Tuesday, June 30, 2015

Olive baboons can be democratic when it comes to troop movement

Olive baboons (Papio anubis) live in a world where social rank matters. They live in troops that can have over one hundred individuals, with females remaining in their natal group and males dispersing. Males are dominant over females but females have a strict linear dominance hierarchy, meaning who your mother is matters. A lot. Related females groom each other and have each others backs in agonistic meetings.

Photo credit: Nevit Dilmen
A new study out in Science by Strandburg-Peshkin and colleagues shows that, much to everyone's surprise, olive baboons are democratic when it comes to troop movement. Yep, these primates, which can be known for their aggression (just look at those canines), don't bully when it comes to choosing where to go.

What we'd expect in a primate with such a strict social system is that the group would go where dominant individuals want to go. Those lower on the social totem pole aren't going to act against a more dominant individual's decision nor are they going to attempt to make these decisions themselves. However, using GPS technology, researchers found that the troop tends to go where multiple initiators want to go and individuals who move in a directed manner are more likely to be followed.

When two groups within a troop are moving in different directions, the larger group is more likely to win, and this likelihood grows as the difference in size between the two groups of initiators grows. The authors failed to clarify if, of those decisions with multiple initiators, the number of dominant individuals within groups of initiators made a difference. I'd like to know if five low-ranking individuals could top two high-ranking individuals, when determining which direction to go. Does social rank really have no effect? I'm not sure I'm entirely convinced that it doesn't, but I also don't study baboons.

Now, this study was conducted by studying 33 out of 46 members of one baboon troop over nine days, so it'd be interesting to see if results differ in other troops, in troops of differing sizes, or during different times of the year (for example, when food resources are low). It'd also be interesting to see if this finding holds true for other species of baboons. For example, previous research has shown chacma baboons (Papio ursinus) do pay attention to social relations when deciding which patches of food to target (Marshall et al., 2012).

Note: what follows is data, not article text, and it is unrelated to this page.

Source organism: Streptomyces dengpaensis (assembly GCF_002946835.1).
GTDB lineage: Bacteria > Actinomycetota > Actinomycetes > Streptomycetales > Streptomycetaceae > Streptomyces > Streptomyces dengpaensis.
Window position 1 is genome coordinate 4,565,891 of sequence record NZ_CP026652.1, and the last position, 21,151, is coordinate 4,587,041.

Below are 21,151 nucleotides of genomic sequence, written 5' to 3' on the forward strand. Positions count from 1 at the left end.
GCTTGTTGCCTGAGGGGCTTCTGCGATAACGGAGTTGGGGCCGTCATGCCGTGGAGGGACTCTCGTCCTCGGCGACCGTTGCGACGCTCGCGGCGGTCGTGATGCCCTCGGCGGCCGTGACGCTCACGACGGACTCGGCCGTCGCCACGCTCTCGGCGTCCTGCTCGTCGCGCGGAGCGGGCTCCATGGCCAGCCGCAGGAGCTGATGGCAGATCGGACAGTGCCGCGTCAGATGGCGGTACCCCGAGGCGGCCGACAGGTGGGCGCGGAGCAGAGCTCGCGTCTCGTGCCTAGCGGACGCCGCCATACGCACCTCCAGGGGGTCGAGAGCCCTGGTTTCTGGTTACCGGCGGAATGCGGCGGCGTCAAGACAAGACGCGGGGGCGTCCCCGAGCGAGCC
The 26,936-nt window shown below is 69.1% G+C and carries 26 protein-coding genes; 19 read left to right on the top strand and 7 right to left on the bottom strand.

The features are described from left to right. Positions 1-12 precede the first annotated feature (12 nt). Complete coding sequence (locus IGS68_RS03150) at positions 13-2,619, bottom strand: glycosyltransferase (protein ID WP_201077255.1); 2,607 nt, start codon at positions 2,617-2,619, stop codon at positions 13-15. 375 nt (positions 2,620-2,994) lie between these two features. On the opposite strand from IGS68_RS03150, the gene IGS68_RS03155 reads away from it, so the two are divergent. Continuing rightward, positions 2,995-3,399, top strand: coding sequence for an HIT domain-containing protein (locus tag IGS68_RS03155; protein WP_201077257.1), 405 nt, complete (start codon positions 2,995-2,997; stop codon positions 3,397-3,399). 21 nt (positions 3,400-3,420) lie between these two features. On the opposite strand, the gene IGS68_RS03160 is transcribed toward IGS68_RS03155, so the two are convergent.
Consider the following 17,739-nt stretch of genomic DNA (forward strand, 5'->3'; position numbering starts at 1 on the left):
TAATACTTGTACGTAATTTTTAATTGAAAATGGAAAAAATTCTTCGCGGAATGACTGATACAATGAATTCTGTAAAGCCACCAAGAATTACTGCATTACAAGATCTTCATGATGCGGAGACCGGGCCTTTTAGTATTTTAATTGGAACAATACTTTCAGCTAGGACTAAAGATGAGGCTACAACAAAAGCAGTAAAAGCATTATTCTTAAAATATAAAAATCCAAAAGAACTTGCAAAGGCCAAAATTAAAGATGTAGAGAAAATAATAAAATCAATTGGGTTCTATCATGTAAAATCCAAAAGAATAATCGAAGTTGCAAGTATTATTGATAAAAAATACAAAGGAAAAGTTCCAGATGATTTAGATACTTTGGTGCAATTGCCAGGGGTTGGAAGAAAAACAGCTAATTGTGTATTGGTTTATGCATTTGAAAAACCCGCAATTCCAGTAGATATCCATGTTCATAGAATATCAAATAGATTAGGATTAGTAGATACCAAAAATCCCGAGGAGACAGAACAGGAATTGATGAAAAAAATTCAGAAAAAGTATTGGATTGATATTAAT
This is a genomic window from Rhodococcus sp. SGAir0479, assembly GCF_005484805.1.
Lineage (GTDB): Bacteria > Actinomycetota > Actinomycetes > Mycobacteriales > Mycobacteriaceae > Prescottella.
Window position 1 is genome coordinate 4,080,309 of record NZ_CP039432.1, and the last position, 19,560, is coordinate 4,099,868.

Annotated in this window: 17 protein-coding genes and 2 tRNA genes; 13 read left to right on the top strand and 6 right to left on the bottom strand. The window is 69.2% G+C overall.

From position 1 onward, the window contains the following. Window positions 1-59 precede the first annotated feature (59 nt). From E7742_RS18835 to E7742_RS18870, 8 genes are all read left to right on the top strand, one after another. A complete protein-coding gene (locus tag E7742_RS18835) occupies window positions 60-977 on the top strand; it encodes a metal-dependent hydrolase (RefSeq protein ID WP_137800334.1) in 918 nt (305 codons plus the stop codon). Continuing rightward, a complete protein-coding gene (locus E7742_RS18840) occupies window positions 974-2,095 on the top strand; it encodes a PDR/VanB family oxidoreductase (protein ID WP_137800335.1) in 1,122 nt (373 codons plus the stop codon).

Food for thought:
Strandburg-Peshkin and colleagues didn't find any differences based on sex when it came to an individual initiating troop movement. Why is this surprising?
Why might this system (in which the troop is democratic in deciding where to go) be adaptive to baboons? When might it not be?

Links of potential interest:
Olive baboon behavior and social organization
Chacma baboon study

Literature cited:
Ariana Strandburg-Peshkin, Damien R. Farine, Iain D. Couzin, and Margaret C. Crofoot. Shared decision-making drives collective movement in wild baboons. Science, 19 June 2015 DOI: 10.1126/science.aaa5099

Harry H. Marshall, Alecia J. Carter, Tim Coulson, J. Marcus Rowcliffe, Guy Cowlishaw. Exploring Foraging Decisions in a Social Primate Using Discrete-Choice Models. The American Naturalist, 2012; 180 (4): 481 DOI: 10.1086/667587

Thursday, June 25, 2015

Potential innate difference in tool use between chimps and bonobos

Young chimpanzee. Photo credit Sabine Bresser
Koops, Furuichi and Hashimoto published a paper recently on the innate ability to use tools in chimpanzees (Pan troglodytes) and bonobos (Pan paniscus). Both species are our closest living relatives, thus providing opportunities to study the evolution of our species and determine what makes humans human. Tool use has long fascinated biological anthropologists, ever since it was first recorded by Jane Goodall at Gombe in 1960.

The authors tracked both species for three months each and recorded all instances of tool use and all instances they thought had potential for tool usage. Fourteen chimps and sixteen bonobos were studied.

Koops and her colleagues determined the available opportunities to harvest army ants and termites (insects that required tool use), nut trees and stones available below those nut trees (used to crack open the nuts) at each of the two sites. The authors determined that the opportunities for dipping for termites and/or army ants was present at both sites. Opportunities for nut cracking were available but limited.